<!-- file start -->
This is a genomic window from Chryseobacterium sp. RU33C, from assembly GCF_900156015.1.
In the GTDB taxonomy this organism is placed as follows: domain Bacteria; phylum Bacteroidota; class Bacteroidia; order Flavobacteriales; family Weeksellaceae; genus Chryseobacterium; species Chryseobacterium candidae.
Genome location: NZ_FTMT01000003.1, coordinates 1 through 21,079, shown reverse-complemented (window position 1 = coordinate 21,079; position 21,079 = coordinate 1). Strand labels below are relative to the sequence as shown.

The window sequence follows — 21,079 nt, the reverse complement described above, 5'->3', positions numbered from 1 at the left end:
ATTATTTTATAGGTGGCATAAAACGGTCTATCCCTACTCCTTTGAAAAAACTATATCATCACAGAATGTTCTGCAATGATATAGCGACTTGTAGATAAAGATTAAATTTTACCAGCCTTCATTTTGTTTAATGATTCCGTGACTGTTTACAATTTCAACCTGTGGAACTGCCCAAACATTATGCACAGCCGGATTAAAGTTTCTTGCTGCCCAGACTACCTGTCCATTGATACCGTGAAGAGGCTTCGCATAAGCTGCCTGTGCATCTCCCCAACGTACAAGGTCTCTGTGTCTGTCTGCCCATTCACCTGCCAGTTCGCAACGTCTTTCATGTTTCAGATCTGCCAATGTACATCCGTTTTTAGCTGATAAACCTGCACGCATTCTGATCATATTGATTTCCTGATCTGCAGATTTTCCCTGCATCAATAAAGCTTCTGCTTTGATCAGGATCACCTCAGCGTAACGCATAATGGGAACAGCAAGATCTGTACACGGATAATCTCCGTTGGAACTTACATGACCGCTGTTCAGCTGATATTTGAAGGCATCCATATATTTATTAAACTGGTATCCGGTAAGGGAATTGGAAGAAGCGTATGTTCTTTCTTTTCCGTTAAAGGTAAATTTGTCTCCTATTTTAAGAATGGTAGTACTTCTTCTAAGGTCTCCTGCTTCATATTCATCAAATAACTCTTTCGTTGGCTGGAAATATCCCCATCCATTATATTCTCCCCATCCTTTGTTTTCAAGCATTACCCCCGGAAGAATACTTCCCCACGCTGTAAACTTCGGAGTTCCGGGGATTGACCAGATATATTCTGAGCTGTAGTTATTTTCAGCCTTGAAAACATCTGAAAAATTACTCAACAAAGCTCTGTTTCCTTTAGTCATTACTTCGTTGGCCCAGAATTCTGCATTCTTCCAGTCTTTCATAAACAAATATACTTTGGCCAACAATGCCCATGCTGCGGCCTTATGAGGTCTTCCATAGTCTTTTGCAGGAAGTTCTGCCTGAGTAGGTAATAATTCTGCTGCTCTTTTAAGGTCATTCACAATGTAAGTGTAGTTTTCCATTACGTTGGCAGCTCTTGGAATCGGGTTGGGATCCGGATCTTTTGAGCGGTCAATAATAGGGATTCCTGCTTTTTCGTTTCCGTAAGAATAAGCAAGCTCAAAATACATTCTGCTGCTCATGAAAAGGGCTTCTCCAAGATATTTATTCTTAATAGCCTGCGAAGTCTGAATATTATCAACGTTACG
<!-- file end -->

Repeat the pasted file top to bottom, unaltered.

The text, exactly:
This is a genomic window from Chryseobacterium sp. RU33C, from assembly GCF_900156015.1.
In the GTDB taxonomy this organism is placed as follows: domain Bacteria; phylum Bacteroidota; class Bacteroidia; order Flavobacteriales; family Weeksellaceae; genus Chryseobacterium; species Chryseobacterium candidae.
Genome location: NZ_FTMT01000003.1, coordinates 1 through 21,079, shown reverse-complemented (window position 1 = coordinate 21,079; position 21,079 = coordinate 1). Strand labels below are relative to the sequence as shown.

The window sequence follows — 21,079 nt, the reverse complement described above, 5'->3', positions numbered from 1 at the left end:
ATTATTTTATAGGTGGCATAAAACGGTCTATCCCTACTCCTTTGAAAAAACTATATCATCACAGAATGTTCTGCAATGATATAGCGACTTGTAGATAAAGATTAAATTTTACCAGCCTTCATTTTGTTTAATGATTCCGTGACTGTTTACAATTTCAACCTGTGGAACTGCCCAAACATTATGCACAGCCGGATTAAAGTTTCTTGCTGCCCAGACTACCTGTCCATTGATACCGTGAAGAGGCTTCGCATAAGCTGCCTGTGCATCTCCCCAACGTACAAGGTCTCTGTGTCTGTCTGCCCATTCACCTGCCAGTTCGCAACGTCTTTCATGTTTCAGATCTGCCAATGTACATCCGTTTTTAGCTGATAAACCTGCACGCATTCTGATCATATTGATTTCCTGATCTGCAGATTTTCCCTGCATCAATAAAGCTTCTGCTTTGATCAGGATCACCTCAGCGTAACGCATAATGGGAACAGCAAGATCTGTACACGGATAATCTCCGTTGGAACTTACATGACCGCTGTTCAGCTGATATTTGAAGGCATCCATATATTTATTAAACTGGTATCCGGTAAGGGAATTGGAAGAAGCGTATGTTCTTTCTTTTCCGTTAAAGGTAAATTTGTCTCCTATTTTAAGAATGGTAGTACTTCTTCTAAGGTCTCCTGCTTCATATTCATCAAATAACTCTTTCGTTGGCTGGAAATATCCCCATCCATTATATTCTCCCCATCCTTTGTTTTCAAGCATTACCCCCGGAAGAATACTTCCCCACGCTGTAAACTTCGGAGTTCCGGGGATTGACCAGATATATTCTGAGCTGTAGTTATTTTCAGCCTTGAAAACATCTGAAAAATTACTCAACAAAGCTCTGTTTCCTTTAGTCATTACTTCGTTGGCCCAGAATTCTGCATTCTTCCAGTCTTTCATAAACAAATATACTTTGGCCAACAATGCCCATGCTGCGGCCTTATGAGGTCTTCCATAGTCTTTTGCAGGAAGTTCTGCCTGAGTAGGTAATAATTCTGCTGCTCTTTTAAGGTCATTCACAATGTAAGTGTAGTTTTCCATTACGTTGGCAGCTCTTGGAATCGGGTTGGGATCCGGATCTTTTGAGCGGTCAATAATAGGGATTCCTGCTTTTTCGTTTCCGTAAGAATAAGCAAGCTCAAAATACATTCTGCTGCTCATGAAAAGGGCTTCTCCAAGATATTTATTCTTAATAGCCTGCGAAGTCTGAATATTATCAACGTTACG